The Chattanooga Choo-Choo barreled down the tracks from Cincinnati yesterday on a commemorative run marking the 100th anniversary of the first north-south passenger rail link.

A 1980s version of the Choo-Choo left Cincinnati at 8:30 a.m. on the 300-mile, 7 1/2-hour trip to a Chattanooga welcome complete with a band.

A dance, a black tie dinner and a concert also were highlights of what Gov. Lamar Alexander proclaimed as Chattanooga Choo-Choo Day.

The Choo-Choo was given its name by a reporter who was aboard on its maiden run on March 5, 1880. The name stuck and was made famous in a swinging 1941 tune played by legendary Glenn Miller and his band.

The train, which was called the Cincinnati-Southern, provided the first north-south passenger rail link in America. It was discontinued in 1970.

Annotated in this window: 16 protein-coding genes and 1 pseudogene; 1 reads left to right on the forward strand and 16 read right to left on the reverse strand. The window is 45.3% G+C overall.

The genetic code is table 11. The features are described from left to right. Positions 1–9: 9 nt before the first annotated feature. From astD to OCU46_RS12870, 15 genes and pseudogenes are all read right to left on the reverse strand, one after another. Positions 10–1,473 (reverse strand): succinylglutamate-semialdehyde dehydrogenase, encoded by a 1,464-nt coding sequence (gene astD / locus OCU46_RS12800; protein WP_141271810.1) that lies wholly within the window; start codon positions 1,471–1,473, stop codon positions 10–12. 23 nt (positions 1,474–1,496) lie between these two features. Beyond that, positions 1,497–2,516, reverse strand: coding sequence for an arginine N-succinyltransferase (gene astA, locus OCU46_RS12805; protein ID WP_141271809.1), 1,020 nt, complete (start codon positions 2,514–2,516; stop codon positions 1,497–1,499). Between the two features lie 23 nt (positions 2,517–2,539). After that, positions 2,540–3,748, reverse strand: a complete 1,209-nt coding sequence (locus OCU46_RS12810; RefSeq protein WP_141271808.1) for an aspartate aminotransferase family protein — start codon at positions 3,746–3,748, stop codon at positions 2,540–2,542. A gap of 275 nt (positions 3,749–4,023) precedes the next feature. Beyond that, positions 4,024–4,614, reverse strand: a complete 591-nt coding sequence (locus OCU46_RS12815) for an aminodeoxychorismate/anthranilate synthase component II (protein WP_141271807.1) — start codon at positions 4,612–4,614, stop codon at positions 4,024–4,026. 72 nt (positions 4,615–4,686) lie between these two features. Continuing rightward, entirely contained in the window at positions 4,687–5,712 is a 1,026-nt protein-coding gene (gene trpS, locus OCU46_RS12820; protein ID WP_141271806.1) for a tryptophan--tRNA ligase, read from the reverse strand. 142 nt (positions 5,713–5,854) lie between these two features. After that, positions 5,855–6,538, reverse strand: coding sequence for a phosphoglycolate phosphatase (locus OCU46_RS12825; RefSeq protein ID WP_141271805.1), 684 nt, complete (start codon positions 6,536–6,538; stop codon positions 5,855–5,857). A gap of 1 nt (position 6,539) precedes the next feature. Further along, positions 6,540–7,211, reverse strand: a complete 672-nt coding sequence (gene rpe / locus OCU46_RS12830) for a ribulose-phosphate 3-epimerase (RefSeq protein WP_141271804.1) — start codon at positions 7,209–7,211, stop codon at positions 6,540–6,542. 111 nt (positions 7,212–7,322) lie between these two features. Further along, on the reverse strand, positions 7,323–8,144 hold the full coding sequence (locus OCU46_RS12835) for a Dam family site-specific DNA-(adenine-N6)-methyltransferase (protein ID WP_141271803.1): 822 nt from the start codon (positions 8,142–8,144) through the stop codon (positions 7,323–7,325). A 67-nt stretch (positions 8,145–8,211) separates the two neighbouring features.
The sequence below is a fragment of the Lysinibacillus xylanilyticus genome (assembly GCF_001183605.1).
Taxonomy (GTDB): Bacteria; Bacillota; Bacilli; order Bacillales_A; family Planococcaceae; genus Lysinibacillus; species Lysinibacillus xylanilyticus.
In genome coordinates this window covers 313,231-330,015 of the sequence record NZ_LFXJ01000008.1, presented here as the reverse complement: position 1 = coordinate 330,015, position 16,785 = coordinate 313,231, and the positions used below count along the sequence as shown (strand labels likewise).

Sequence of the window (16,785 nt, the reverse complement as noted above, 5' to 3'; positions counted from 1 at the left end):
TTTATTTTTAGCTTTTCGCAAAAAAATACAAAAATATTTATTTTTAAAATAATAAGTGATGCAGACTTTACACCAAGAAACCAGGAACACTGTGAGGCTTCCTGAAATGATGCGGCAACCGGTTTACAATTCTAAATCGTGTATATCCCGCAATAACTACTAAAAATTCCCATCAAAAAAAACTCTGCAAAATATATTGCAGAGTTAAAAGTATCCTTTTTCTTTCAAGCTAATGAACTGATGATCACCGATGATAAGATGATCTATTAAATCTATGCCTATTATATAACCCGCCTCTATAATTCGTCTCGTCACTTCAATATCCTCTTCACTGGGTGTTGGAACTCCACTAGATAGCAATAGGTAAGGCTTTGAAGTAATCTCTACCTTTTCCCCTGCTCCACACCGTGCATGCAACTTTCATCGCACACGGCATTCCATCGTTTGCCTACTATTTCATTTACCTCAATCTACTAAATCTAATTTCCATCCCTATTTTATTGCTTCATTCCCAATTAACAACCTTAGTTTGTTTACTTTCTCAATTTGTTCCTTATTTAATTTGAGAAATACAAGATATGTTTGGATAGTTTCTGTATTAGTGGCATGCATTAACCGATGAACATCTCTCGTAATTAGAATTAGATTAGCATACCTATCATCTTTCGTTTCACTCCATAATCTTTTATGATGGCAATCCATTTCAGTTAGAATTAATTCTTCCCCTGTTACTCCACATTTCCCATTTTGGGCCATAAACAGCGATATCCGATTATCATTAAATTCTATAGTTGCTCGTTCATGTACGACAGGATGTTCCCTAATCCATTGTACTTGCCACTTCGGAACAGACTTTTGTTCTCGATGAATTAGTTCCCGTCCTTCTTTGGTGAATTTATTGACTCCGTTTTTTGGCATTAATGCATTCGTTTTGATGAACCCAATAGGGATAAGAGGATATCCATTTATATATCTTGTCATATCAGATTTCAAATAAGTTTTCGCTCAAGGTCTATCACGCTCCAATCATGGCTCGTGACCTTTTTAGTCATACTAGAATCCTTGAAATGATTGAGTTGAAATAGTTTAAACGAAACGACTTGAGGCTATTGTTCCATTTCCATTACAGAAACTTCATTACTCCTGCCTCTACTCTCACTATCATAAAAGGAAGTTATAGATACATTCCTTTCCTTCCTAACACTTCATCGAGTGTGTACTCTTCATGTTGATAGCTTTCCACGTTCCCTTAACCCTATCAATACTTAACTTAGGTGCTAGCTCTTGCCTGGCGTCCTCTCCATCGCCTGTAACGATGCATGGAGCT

The train ride was engineered by an enterprising group called the Chattanooga Choo-Choo Corp., which has parlayed the song and an old railroad terminal into a tourist attraction that last drew 2 million visitors.

The Choo-choo complex is a 24-acre site around Chattanooga's old terminal station and includes a hotel, three restaurants and numerous gift shops.

The hotel includes 48 renovated railroad cars.

"They go for $55 a night and are extremely popular among honeymooners," said a hotel official.

Allan Casey, one of the planners behind the celebration, said organizers felt they "were preserving a bit of history."

Planners had hoped to have Harry Warren at the cermonies, but the 86-year-old composer, who teamed with the late Mack Gordon in writing "Chattanooga Choo-Choo," was hospitalized in Beverly Hills, Calif., and unable to attend.